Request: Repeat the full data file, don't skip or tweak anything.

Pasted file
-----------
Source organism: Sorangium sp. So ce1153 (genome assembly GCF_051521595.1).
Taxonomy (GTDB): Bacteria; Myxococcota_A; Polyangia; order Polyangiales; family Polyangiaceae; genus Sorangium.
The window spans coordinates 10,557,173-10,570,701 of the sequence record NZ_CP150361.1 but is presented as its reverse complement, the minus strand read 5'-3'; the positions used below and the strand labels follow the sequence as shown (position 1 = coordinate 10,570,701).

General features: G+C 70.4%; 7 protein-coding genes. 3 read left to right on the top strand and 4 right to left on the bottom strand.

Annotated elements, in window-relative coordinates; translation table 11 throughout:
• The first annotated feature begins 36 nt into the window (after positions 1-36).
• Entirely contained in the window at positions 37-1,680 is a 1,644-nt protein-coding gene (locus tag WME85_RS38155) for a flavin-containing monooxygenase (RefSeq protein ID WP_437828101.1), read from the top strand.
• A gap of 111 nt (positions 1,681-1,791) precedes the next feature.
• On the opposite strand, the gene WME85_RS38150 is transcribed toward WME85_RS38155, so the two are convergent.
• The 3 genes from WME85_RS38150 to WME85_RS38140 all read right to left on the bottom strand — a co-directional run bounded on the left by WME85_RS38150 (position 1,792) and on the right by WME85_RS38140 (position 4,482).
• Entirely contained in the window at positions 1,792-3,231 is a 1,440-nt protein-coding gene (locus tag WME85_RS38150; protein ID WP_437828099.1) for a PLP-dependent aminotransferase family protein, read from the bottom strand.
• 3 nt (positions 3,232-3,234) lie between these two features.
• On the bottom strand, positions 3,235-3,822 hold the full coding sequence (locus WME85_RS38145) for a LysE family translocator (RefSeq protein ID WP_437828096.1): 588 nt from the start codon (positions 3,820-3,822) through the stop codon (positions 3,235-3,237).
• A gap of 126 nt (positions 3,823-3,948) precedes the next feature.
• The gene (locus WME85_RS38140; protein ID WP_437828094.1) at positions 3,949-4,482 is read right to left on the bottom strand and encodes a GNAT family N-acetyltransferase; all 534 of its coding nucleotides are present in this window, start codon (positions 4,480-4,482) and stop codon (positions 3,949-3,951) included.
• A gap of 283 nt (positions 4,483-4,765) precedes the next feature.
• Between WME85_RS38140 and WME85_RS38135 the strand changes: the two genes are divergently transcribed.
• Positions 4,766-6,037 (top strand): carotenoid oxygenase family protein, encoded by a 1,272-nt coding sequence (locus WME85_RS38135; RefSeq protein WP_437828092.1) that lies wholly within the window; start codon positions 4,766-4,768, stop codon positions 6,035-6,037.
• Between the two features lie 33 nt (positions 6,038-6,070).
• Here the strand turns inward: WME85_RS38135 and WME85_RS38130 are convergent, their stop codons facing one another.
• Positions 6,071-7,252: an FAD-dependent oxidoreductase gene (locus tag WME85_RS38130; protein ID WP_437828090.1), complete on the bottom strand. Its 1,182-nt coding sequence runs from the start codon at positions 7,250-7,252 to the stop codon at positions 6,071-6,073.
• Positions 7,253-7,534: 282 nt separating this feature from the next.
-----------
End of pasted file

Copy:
Source organism: Sorangium sp. So ce1153 (genome assembly GCF_051521595.1).
Taxonomy (GTDB): Bacteria; Myxococcota_A; Polyangia; order Polyangiales; family Polyangiaceae; genus Sorangium.
The window spans coordinates 10,557,173-10,570,701 of the sequence record NZ_CP150361.1 but is presented as its reverse complement, the minus strand read 5'-3'; the positions used below and the strand labels follow the sequence as shown (position 1 = coordinate 10,570,701).

General features: G+C 70.4%; 7 protein-coding genes. 3 read left to right on the top strand and 4 right to left on the bottom strand.

Annotated elements, in window-relative coordinates; translation table 11 throughout:
• The first annotated feature begins 36 nt into the window (after positions 1-36).
• Entirely contained in the window at positions 37-1,680 is a 1,644-nt protein-coding gene (locus tag WME85_RS38155) for a flavin-containing monooxygenase (RefSeq protein ID WP_437828101.1), read from the top strand.
• A gap of 111 nt (positions 1,681-1,791) precedes the next feature.
• On the opposite strand, the gene WME85_RS38150 is transcribed toward WME85_RS38155, so the two are convergent.
• The 3 genes from WME85_RS38150 to WME85_RS38140 all read right to left on the bottom strand — a co-directional run bounded on the left by WME85_RS38150 (position 1,792) and on the right by WME85_RS38140 (position 4,482).
• Entirely contained in the window at positions 1,792-3,231 is a 1,440-nt protein-coding gene (locus tag WME85_RS38150; protein ID WP_437828099.1) for a PLP-dependent aminotransferase family protein, read from the bottom strand.
• 3 nt (positions 3,232-3,234) lie between these two features.
• On the bottom strand, positions 3,235-3,822 hold the full coding sequence (locus WME85_RS38145) for a LysE family translocator (RefSeq protein ID WP_437828096.1): 588 nt from the start codon (positions 3,820-3,822) through the stop codon (positions 3,235-3,237).
• A gap of 126 nt (positions 3,823-3,948) precedes the next feature.
• The gene (locus WME85_RS38140; protein ID WP_437828094.1) at positions 3,949-4,482 is read right to left on the bottom strand and encodes a GNAT family N-acetyltransferase; all 534 of its coding nucleotides are present in this window, start codon (positions 4,480-4,482) and stop codon (positions 3,949-3,951) included.
• A gap of 283 nt (positions 4,483-4,765) precedes the next feature.
• Between WME85_RS38140 and WME85_RS38135 the strand changes: the two genes are divergently transcribed.
• Positions 4,766-6,037 (top strand): carotenoid oxygenase family protein, encoded by a 1,272-nt coding sequence (locus WME85_RS38135; RefSeq protein WP_437828092.1) that lies wholly within the window; start codon positions 4,766-4,768, stop codon positions 6,035-6,037.
• Between the two features lie 33 nt (positions 6,038-6,070).
• Here the strand turns inward: WME85_RS38135 and WME85_RS38130 are convergent, their stop codons facing one another.
• Positions 6,071-7,252: an FAD-dependent oxidoreductase gene (locus tag WME85_RS38130; protein ID WP_437828090.1), complete on the bottom strand. Its 1,182-nt coding sequence runs from the start codon at positions 7,250-7,252 to the stop codon at positions 6,071-6,073.
• Positions 7,253-7,534: 282 nt separating this feature from the next.